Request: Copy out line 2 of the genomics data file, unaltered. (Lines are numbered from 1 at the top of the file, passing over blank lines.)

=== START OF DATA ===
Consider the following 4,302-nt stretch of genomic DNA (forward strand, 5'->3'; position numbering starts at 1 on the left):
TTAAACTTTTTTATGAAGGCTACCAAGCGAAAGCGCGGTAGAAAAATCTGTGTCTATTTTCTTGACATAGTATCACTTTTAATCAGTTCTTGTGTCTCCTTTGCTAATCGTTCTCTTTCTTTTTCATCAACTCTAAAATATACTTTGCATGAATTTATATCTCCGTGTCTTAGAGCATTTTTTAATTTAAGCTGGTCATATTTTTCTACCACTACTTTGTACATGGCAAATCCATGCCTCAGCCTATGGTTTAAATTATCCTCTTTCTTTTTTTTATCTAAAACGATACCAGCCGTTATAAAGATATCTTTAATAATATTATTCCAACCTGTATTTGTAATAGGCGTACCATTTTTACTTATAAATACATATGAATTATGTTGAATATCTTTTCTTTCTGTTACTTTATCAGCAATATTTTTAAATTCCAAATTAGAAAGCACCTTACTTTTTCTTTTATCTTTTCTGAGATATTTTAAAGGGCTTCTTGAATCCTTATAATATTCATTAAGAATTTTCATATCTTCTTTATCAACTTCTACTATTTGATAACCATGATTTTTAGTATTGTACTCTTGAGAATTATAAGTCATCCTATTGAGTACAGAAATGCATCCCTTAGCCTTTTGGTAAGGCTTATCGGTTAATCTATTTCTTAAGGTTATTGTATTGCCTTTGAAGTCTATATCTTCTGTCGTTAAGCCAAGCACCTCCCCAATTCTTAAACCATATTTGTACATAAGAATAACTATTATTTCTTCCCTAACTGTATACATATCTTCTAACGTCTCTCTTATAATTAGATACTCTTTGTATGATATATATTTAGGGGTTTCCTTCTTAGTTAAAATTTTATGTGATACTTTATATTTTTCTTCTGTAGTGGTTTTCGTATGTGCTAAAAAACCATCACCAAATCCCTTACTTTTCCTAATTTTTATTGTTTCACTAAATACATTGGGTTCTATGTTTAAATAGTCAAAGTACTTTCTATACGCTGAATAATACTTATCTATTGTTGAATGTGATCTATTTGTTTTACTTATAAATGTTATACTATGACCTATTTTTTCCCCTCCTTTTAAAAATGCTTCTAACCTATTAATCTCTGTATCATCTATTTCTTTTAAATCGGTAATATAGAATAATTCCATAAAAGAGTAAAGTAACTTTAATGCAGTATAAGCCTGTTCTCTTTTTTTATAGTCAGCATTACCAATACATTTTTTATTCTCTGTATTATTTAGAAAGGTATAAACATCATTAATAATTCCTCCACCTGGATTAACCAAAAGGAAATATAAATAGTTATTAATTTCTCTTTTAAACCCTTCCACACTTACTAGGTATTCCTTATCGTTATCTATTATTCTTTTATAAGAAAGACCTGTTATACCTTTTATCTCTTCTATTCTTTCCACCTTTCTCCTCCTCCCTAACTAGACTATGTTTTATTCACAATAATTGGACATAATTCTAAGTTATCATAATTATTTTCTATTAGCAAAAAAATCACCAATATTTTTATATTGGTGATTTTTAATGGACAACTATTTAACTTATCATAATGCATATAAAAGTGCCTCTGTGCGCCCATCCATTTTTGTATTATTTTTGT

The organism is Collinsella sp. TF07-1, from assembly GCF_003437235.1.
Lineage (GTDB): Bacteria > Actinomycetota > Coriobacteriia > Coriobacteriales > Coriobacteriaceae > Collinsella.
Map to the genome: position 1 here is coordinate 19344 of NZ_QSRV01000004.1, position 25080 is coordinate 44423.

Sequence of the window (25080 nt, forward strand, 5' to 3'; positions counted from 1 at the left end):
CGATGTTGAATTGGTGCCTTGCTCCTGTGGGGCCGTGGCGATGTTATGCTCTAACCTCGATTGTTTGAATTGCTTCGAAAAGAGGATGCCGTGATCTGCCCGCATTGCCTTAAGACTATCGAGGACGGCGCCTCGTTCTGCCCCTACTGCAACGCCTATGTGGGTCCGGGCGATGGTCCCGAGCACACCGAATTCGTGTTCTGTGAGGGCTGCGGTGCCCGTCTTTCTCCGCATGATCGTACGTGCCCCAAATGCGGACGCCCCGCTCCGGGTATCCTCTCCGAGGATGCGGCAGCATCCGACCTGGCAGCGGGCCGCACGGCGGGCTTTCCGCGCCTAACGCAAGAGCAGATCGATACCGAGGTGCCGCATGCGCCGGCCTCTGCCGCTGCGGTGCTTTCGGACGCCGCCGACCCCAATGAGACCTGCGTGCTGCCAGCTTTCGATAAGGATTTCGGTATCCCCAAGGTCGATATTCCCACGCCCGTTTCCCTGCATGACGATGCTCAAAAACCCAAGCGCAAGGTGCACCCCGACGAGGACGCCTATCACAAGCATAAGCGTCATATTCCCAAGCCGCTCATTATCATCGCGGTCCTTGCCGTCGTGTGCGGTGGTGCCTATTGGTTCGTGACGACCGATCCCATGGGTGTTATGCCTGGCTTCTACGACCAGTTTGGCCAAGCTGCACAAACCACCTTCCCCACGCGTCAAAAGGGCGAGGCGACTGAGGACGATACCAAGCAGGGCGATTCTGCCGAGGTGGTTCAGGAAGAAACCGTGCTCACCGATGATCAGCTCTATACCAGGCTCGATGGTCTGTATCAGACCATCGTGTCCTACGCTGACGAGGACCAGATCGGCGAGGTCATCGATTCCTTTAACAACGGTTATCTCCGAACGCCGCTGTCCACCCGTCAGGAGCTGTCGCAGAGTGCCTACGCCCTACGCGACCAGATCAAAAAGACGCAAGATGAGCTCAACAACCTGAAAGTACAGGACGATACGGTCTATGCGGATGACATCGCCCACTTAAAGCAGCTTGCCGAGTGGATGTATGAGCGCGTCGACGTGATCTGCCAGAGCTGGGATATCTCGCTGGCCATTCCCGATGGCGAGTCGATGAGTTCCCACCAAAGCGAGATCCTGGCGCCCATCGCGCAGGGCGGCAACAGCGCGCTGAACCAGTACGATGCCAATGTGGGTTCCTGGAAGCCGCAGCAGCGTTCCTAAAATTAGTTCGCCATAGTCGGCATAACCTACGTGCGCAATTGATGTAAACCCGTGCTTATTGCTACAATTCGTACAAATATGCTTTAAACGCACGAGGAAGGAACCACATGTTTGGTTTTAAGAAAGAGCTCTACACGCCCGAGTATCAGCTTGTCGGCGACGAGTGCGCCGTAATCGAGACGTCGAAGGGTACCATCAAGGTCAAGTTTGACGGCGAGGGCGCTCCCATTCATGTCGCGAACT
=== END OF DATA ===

TTAAACTTTTTTATGAAGGCTACCAAGCGAAAGCGCGGTAGAAAAATCTGTGTCTATTTTCTTGACATAGTATCACTTTTAATCAGTTCTTGTGTCTCCTTTGCTAATCGTTCTCTTTCTTTTTCATCAACTCTAAAATATACTTTGCATGAATTTATATCTCCGTGTCTTAGAGCATTTTTTAATTTAAGCTGGTCATATTTTTCTACCACTACTTTGTACATGGCAAATCCATGCCTCAGCCTATGGTTTAAATTATCCTCTTTCTTTTTTTTATCTAAAACGATACCAGCCGTTATAAAGATATCTTTAATAATATTATTCCAACCTGTATTTGTAATAGGCGTACCATTTTTACTTATAAATACATATGAATTATGTTGAATATCTTTTCTTTCTGTTACTTTATCAGCAATATTTTTAAATTCCAAATTAGAAAGCACCTTACTTTTTCTTTTATCTTTTCTGAGATATTTTAAAGGGCTTCTTGAATCCTTATAATATTCATTAAGAATTTTCATATCTTCTTTATCAACTTCTACTATTTGATAACCATGATTTTTAGTATTGTACTCTTGAGAATTATAAGTCATCCTATTGAGTACAGAAATGCATCCCTTAGCCTTTTGGTAAGGCTTATCGGTTAATCTATTTCTTAAGGTTATTGTATTGCCTTTGAAGTCTATATCTTCTGTCGTTAAGCCAAGCACCTCCCCAATTCTTAAACCATATTTGTACATAAGAATAACTATTATTTCTTCCCTAACTGTATACATATCTTCTAACGTCTCTCTTATAATTAGATACTCTTTGTATGATATATATTTAGGGGTTTCCTTCTTAGTTAAAATTTTATGTGATACTTTATATTTTTCTTCTGTAGTGGTTTTCGTATGTGCTAAAAAACCATCACCAAATCCCTTACTTTTCCTAATTTTTATTGTTTCACTAAATACATTGGGTTCTATGTTTAAATAGTCAAAGTACTTTCTATACGCTGAATAATACTTATCTATTGTTGAATGTGATCTATTTGTTTTACTTATAAATGTTATACTATGACCTATTTTTTCCCCTCCTTTTAAAAATGCTTCTAACCTATTAATCTCTGTATCATCTATTTCTTTTAAATCGGTAATATAGAATAATTCCATAAAAGAGTAAAGTAACTTTAATGCAGTATAAGCCTGTTCTCTTTTTTTATAGTCAGCATTACCAATACATTTTTTATTCTCTGTATTATTTAGAAAGGTATAAACATCATTAATAATTCCTCCACCTGGATTAACCAAAAGGAAATATAAATAGTTATTAATTTCTCTTTTAAACCCTTCCACACTTACTAGGTATTCCTTATCGTTATCTATTATTCTTTTATAAGAAAGACCTGTTATACCTTTTATCTCTTCTATTCTTTCCACCTTTCTCCTCCTCCCTAACTAGACTATGTTTTATTCACAATAATTGGACATAATTCTAAGTTATCATAATTATTTTCTATTAGCAAAAAAATCACCAATATTTTTATATTGGTGATTTTTAATGGACAACTATTTAACTTATCATAATGCATATAAAAGTGCCTCTGTGCGCCCATCCATTTTTGTATTATTTTTGT